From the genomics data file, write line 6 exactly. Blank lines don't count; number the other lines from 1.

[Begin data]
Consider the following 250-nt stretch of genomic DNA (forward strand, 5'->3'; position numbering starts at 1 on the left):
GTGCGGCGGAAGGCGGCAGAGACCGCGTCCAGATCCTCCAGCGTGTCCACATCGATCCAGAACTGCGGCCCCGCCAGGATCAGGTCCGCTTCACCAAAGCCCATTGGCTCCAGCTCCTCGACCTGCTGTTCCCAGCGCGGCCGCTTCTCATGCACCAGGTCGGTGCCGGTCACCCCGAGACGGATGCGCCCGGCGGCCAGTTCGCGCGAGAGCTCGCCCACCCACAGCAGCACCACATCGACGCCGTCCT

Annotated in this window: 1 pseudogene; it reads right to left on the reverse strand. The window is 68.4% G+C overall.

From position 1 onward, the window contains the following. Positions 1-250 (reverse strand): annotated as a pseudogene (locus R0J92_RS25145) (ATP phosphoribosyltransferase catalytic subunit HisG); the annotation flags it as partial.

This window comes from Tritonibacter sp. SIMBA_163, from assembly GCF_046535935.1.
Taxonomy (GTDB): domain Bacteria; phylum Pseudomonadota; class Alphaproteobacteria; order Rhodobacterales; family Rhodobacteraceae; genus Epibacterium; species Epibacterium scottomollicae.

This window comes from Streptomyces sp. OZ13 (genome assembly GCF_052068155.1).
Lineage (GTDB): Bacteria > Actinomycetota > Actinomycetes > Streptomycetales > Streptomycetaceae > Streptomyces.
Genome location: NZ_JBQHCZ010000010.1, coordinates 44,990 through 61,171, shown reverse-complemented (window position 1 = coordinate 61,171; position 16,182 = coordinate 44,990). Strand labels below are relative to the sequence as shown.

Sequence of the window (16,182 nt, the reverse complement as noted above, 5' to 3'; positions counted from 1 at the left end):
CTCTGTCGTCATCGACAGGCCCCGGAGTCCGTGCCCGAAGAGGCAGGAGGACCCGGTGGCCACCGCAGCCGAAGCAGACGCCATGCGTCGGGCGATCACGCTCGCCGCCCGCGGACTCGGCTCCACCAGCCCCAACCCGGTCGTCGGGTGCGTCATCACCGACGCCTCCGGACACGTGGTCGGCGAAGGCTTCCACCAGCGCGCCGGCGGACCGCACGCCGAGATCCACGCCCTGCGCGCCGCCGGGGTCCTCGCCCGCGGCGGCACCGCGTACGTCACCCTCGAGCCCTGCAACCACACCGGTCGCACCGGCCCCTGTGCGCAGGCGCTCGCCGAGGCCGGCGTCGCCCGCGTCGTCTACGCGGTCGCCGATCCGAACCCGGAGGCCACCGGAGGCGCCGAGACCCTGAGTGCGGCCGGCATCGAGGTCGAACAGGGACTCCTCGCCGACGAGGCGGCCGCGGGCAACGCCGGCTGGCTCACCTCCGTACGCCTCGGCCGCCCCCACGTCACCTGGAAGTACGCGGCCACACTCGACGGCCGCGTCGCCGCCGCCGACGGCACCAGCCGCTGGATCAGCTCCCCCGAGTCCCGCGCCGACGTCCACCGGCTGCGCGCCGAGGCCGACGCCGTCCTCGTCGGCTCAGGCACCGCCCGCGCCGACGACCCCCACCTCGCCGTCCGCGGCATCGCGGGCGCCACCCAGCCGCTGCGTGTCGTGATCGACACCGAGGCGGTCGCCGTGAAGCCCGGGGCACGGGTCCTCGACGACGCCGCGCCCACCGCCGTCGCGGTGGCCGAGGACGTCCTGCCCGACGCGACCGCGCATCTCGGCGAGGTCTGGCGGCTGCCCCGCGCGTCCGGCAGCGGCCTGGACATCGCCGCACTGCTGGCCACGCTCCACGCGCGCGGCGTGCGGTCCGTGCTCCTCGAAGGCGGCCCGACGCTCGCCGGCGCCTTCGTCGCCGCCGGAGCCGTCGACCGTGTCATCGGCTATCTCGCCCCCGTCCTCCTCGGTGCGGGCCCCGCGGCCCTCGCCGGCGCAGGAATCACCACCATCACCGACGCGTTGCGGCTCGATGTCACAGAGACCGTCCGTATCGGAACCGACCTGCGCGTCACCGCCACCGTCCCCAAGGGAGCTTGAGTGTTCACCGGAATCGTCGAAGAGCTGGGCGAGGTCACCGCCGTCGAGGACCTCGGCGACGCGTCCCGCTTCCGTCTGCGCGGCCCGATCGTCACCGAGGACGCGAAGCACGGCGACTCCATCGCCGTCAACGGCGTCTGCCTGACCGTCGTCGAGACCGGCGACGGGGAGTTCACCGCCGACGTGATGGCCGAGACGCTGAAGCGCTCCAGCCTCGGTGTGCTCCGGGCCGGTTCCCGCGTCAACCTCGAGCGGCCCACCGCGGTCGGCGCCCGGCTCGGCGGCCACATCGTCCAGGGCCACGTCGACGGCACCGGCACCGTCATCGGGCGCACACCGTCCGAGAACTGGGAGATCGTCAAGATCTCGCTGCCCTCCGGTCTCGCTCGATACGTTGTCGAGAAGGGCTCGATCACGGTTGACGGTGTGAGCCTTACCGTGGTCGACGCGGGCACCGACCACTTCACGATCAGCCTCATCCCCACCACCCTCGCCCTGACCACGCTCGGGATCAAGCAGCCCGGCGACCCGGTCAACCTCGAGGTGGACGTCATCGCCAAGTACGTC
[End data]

Taxonomy (GTDB): domain Bacteria; phylum Pseudomonadota; class Alphaproteobacteria; order Rhodobacterales; family Rhodobacteraceae; genus Epibacterium; species Epibacterium scottomollicae.